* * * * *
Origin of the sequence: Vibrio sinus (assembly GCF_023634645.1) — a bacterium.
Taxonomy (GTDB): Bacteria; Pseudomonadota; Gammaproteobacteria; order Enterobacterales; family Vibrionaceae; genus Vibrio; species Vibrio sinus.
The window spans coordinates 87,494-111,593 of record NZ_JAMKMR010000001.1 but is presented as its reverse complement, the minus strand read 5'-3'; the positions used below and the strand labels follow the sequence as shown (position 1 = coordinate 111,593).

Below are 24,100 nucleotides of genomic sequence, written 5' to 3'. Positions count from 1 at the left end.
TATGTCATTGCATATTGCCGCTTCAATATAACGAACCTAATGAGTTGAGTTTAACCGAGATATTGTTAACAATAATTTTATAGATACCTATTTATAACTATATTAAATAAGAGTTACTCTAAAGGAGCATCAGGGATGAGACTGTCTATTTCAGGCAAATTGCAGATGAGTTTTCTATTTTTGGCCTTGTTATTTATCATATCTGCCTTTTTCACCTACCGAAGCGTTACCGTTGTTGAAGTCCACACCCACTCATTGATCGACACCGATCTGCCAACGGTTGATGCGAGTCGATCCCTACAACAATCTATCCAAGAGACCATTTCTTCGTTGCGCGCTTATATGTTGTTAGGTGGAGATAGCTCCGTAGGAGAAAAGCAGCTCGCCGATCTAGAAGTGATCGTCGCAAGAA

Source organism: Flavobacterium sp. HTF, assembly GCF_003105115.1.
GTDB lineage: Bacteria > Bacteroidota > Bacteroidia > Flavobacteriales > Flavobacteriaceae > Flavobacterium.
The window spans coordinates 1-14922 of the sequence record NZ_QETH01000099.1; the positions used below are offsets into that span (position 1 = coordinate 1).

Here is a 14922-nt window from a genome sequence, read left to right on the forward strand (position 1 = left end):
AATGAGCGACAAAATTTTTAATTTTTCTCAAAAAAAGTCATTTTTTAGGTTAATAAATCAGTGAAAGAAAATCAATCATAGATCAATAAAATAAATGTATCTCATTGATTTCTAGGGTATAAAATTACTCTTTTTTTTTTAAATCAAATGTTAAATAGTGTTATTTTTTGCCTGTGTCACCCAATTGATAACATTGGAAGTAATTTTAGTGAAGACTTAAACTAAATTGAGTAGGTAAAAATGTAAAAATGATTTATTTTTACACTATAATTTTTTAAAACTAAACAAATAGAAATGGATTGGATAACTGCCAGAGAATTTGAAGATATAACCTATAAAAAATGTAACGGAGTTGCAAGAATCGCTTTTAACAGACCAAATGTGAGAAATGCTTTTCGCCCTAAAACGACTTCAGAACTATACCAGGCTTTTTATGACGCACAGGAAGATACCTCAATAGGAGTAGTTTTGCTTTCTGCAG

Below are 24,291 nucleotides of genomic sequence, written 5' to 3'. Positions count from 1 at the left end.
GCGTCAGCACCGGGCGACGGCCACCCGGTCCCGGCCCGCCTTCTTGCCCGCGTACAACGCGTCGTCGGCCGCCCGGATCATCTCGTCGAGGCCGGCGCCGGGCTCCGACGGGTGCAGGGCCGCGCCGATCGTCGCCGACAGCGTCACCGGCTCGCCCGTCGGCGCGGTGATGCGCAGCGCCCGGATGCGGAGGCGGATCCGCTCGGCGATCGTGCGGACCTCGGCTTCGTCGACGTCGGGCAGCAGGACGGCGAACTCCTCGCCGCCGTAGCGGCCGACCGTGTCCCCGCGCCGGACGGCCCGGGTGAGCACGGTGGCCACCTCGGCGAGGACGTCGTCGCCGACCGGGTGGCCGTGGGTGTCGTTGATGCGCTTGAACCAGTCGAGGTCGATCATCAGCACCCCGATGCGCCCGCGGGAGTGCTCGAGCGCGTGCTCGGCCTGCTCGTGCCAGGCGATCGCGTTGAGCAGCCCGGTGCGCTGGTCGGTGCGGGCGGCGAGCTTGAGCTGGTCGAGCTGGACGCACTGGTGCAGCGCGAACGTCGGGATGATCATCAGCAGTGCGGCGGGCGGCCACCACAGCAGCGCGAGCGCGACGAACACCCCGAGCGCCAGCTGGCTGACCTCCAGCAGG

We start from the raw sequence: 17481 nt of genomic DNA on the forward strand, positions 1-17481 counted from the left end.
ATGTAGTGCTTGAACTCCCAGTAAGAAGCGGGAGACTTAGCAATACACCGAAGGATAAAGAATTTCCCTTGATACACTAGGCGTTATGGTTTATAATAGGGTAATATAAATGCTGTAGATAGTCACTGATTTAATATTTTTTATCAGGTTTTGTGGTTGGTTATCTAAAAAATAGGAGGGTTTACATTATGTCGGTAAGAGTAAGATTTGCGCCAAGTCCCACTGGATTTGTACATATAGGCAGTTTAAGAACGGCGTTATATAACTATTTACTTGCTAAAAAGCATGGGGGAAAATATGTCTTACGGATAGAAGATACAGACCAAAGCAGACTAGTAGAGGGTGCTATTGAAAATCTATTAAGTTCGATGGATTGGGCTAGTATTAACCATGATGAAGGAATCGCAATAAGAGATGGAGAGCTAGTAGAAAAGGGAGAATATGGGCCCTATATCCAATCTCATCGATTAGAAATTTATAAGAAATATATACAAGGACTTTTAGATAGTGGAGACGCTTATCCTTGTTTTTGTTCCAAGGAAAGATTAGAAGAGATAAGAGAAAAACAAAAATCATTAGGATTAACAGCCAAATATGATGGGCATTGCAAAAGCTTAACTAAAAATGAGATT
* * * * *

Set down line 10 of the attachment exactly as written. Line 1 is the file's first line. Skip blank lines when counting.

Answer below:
AATGAGCGACAAAATTTTTAATTTTTCTCAAAAAAAGTCATTTTTTAGGTTAATAAATCAGTGAAAGAAAATCAATCATAGATCAATAAAATAAATGTATCTCATTGATTTCTAGGGTATAAAATTACTCTTTTTTTTTTAAATCAAATGTTAAATAGTGTTATTTTTTGCCTGTGTCACCCAATTGATAACATTGGAAGTAATTTTAGTGAAGACTTAAACTAAATTGAGTAGGTAAAAATGTAAAAATGATTTATTTTTACACTATAATTTTTTAAAACTAAACAAATAGAAATGGATTGGATAACTGCCAGAGAATTTGAAGATATAACCTATAAAAAATGTAACGGAGTTGCAAGAATCGCTTTTAACAGACCAAATGTGAGAAATGCTTTTCGCCCTAAAACGACTTCAGAACTATACCAGGCTTTTTATGACGCACAGGAAGATACCTCAATAGGAGTAGTTTTGCTTTCTGCAG